Whitewater stands alone in first

Comments Comments Print Print
Eric Schmoldt
Saturday, November 2, 2013

WHITEWATER—John Kelly and the Platteville Pioneers hadn’t dealt with a 6-foot-4, 240-pound linebacker like Cole Klotz.

And it was hard to anticipate the athleticism of outside linebacker Josh Williams, as well.

UW-Whitewater never allowed Kelly to get comfortable, forcing the steady senior into four interceptions as the No. 6 Warhawks made a statement with their second victory over a top-10 opponent in a row. They rallied from a nine-point early deficit to beat No. 8 UW-P 35-16 in front of 12,028 at Perkins Stadium on Saturday.

“The theme of the whole week was to make sure at the end of this week that we’re in control of our own destiny,” Klotz said. “I haven’t been a part of a team that’s come together like we have in these past weeks. It’s really good to see, and I think it’s reflecting on our games.”

The Warhawks improved to 8-0 overall and 5-0 in the Wisconsin Intercollegiate Athletic Conference, where they control their own fate when it comes to a conference title. UW-P is 7-1 and 4-1.

Credit UW-W for not panicking when down 9-0 in the first quarter and for a pair of interceptions from Williams and Klotz that stifled any momentum the Pioneers were building.

Platteville built its lead thanks to an interception—the first of the year for Whitewater quarterback Matt Behrendt—returned for a touchdown and a field goal. The Pioneers had run just seven offensive plays in the first eight-plus minutes, but had a two-score lead.

“There was definitely no panic,” said Behrendt, who threw for 193 yards and four touchdowns, “because we knew we were moving the ball really well on them.”

The Warhawks responded with an eight-play, 60-yard drive that ended with an 11-yard pass to Joe Worth for the first of his three touchdowns.

By midway through the second quarter, Whitewater was in full control. It scored on back-to-back drives to take a 22-9 lead with 4:11 left in the half, and the defense had allowed just 36 yards of total offense.

But the Pioneers gained some traction on their final drive of the half. Having driven to the Warhawks’ 4-yard line, they could have pulled back within one touchdown and knew they’d get the ball to open the second half.

“We’re very good, in the second half, of coming out with the first possession and scoring,” Platteville coach Mike Emendorfer said. “Even if we kicked a field goal, it was crucial we came away with points.”

Instead, Williams baited Kelly into a frustrating interception. Playing a spy technique on the quarterback, Williams gave the impression that he’d blitz, but back-pedaled when running back Andy Puccinni snuck out of the backfield to run a route.

Williams leaped to make what was likely a touchdown-saving interception.

“He made a great play,” said Kelly, who completed 22 of 46 pass attempts for 256 yards, one touchdown and the four picks. “It was a bad read. I thought I saw something, and he made a great play on it.”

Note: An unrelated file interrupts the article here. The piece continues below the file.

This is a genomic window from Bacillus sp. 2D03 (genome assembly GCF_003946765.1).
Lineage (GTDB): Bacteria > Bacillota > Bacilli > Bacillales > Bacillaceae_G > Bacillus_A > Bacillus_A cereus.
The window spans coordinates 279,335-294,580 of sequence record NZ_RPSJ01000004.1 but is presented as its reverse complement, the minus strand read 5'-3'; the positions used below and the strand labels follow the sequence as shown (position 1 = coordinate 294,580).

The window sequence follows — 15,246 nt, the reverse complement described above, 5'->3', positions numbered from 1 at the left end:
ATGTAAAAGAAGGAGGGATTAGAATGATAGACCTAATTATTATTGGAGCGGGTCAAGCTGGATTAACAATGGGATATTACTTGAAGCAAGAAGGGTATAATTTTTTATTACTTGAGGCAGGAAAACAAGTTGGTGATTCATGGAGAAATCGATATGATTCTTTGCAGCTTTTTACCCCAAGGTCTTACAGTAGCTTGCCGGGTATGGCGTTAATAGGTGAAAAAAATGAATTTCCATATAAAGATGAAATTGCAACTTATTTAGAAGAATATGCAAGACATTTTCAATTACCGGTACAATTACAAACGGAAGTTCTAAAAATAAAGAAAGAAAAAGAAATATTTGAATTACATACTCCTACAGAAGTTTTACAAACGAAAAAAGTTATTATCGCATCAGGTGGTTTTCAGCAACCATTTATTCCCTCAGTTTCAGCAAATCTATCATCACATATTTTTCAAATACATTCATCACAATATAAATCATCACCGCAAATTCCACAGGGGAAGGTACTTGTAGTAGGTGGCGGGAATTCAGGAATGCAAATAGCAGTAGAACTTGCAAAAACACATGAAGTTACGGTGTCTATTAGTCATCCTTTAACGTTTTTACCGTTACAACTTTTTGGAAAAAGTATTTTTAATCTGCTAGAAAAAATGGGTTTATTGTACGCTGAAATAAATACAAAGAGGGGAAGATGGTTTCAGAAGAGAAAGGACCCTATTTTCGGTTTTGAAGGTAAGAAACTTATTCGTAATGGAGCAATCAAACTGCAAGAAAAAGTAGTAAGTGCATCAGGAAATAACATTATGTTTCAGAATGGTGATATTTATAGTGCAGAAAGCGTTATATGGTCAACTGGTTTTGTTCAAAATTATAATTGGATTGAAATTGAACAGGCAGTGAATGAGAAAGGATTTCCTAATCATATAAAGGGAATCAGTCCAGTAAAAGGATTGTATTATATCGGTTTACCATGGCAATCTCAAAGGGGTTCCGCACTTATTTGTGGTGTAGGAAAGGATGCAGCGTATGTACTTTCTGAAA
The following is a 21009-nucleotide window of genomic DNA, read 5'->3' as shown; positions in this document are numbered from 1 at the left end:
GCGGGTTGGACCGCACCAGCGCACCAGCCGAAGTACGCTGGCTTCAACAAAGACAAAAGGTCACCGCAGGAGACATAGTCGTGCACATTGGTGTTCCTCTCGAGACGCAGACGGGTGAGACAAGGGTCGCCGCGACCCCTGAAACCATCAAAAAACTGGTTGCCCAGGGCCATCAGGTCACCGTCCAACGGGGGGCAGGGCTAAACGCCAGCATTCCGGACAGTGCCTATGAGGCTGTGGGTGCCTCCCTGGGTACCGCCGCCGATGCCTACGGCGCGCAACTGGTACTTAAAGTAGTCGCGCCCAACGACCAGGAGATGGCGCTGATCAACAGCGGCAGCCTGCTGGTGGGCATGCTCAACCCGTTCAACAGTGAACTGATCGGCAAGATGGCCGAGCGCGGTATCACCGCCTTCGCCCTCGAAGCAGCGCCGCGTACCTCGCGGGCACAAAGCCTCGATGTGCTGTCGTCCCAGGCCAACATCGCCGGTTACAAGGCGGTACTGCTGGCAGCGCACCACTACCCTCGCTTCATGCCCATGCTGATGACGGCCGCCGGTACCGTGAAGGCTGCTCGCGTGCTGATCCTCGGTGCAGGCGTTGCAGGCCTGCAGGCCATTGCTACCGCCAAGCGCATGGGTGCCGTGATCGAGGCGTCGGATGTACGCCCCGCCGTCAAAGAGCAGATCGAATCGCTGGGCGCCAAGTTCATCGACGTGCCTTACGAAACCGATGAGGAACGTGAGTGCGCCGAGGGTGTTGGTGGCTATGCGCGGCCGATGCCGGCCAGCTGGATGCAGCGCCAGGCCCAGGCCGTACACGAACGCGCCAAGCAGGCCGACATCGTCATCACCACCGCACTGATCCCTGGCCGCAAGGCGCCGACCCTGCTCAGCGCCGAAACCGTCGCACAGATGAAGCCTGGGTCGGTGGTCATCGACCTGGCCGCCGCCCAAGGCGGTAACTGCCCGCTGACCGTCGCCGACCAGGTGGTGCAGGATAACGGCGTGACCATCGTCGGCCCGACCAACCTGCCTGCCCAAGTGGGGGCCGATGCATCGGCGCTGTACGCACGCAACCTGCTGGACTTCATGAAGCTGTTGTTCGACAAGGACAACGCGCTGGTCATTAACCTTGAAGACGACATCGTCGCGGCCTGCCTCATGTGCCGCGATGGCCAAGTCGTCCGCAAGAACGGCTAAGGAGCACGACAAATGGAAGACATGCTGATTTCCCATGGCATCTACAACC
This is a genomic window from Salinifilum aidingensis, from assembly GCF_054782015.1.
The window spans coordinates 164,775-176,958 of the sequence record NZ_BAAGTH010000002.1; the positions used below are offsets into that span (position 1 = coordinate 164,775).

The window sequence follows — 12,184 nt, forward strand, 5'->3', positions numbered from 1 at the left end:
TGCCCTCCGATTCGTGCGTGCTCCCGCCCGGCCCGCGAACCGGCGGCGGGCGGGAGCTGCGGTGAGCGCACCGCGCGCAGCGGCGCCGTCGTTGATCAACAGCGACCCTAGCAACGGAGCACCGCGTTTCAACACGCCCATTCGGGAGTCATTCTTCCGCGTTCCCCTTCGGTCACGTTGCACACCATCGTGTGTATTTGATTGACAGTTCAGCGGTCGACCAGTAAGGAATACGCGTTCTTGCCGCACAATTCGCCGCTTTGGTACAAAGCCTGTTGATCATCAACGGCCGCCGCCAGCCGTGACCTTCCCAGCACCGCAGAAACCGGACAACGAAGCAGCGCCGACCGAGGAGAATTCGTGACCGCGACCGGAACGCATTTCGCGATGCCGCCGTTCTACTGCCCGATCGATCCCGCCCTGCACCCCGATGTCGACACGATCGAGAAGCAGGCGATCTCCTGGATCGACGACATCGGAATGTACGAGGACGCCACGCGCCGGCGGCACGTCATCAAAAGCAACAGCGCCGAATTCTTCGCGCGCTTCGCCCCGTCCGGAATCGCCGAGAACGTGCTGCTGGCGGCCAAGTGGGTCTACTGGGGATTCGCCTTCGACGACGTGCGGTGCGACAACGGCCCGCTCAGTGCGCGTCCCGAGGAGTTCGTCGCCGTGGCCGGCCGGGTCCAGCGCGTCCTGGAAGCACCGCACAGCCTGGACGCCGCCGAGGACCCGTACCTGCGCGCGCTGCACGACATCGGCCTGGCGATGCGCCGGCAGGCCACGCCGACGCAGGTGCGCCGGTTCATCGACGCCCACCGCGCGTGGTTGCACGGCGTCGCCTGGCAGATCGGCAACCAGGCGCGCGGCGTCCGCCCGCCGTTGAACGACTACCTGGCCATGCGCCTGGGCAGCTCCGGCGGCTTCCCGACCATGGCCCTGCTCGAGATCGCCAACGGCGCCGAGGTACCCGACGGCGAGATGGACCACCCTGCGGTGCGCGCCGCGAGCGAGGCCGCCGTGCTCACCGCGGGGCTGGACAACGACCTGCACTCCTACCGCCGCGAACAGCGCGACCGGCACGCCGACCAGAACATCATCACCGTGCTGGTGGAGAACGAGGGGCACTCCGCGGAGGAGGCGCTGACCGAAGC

“Earlier in my career, I always wanted to make big plays, and it kind of hurt me,” Williams said. “So I kind of just want to do my job. Plays are going to come, so I just wanted to stay patient.”

Platteville did end up showing its prowess for scoring out of halftime, going 72 yards in seven plays to make it 22-16.

And after forcing Whitewater to punt, the Pioneers hoped to keep the surge going. But on third-and-long, Kelly threw down the middle of the field and Klotz jumped to tip the pass, which deflected right to sophomore Ryan Winske for an interception.

“It’s the perk of being 6-4,” Klotz said. “We weren’t running the same defense on any given play. We kind of confused the looks and made the quarterback make some plays.”

“Most linebackers in this league do not tip a ball like that,” Emendorfer said. “Trevor Whitehead was open for a big-time play.

“That was crucial, too, because it gave them a short field.”

The Warhawks converted the turnover into an Eric Kindler field goal to go back up by two possessions, and their lead never appeared in doubt the rest of the way.

It was a long day for Kelly, who said the game’s biggest plays came down to a matter of inches. He entered Saturday averaging more than 300 yards per game and had thrown 27 touchdowns to seven interceptions.

The Warhawks kept him on his toes with timely blitzes and an effective defensive front. Kelly had been sacked just four times, but was taken down twice against UW-W and took post-pass hits more than a handful of times.

“Our defensive ends, we feel, are as quick as anyone at this level,” UW-W coach Lance Leipold said. “Getting some outside pressure and making him step up (was key), and then you’ve got to be able to mix it up. You can’t just sit in one thing with an experienced quarterback in that system.”

The Warhawks will go on the road on Saturday to UW-Stevens Point, looking to avenge a loss last season while clinching at least a share of the WIAC crown. They close with a home game against UW-River Falls on Nov. 16.

Comments Comments Print Print